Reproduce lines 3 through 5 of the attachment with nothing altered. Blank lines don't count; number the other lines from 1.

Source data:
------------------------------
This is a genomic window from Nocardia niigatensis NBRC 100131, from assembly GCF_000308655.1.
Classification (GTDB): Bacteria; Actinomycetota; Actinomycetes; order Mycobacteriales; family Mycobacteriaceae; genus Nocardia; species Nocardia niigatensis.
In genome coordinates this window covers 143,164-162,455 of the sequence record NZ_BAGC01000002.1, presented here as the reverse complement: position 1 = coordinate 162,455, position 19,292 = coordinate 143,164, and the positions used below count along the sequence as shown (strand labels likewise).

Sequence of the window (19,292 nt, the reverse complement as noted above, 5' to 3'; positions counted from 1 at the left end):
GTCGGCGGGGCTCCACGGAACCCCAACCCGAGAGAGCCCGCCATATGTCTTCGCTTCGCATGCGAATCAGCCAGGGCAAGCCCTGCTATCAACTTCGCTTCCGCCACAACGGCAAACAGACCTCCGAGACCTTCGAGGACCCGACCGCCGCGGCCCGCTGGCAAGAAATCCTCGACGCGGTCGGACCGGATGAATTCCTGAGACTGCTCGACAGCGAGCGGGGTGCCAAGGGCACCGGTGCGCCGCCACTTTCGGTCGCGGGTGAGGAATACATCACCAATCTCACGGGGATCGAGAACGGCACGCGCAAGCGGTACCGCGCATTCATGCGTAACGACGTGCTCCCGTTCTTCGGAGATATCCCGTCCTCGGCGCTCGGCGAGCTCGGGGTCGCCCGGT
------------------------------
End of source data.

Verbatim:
In genome coordinates this window covers 143,164-162,455 of the sequence record NZ_BAGC01000002.1, presented here as the reverse complement: position 1 = coordinate 162,455, position 19,292 = coordinate 143,164, and the positions used below count along the sequence as shown (strand labels likewise).

Sequence of the window (19,292 nt, the reverse complement as noted above, 5' to 3'; positions counted from 1 at the left end):
GTCGGCGGGGCTCCACGGAACCCCAACCCGAGAGAGCCCGCCATATGTCTTCGCTTCGCATGCGAATCAGCCAGGGCAAGCCCTGCTATCAACTTCGCTTCCGCCACAACGGCAAACAGACCTCCGAGACCTTCGAGGACCCGACCGCCGCGGCCCGCTGGCAAGAAATCCTCGACGCGGTCGGACCGGATGAATTCCTGAGACTGCTCGACAGCGAGCGGGGTGCCAAGGGCACCGGTGCGCCGCCACTTTCGGTCGCGGGTGAGGAATACATCACCAATCTCACGGGGATCGAGAACGGCACGCGCAAGCGGTACCGCGCATTCATGCGTAACGACGTGCTCCCGTTCTTCGGAGATATCCCGTCCTCGGCGCTCGGCGAGCTCGGGGTCGCCCGGT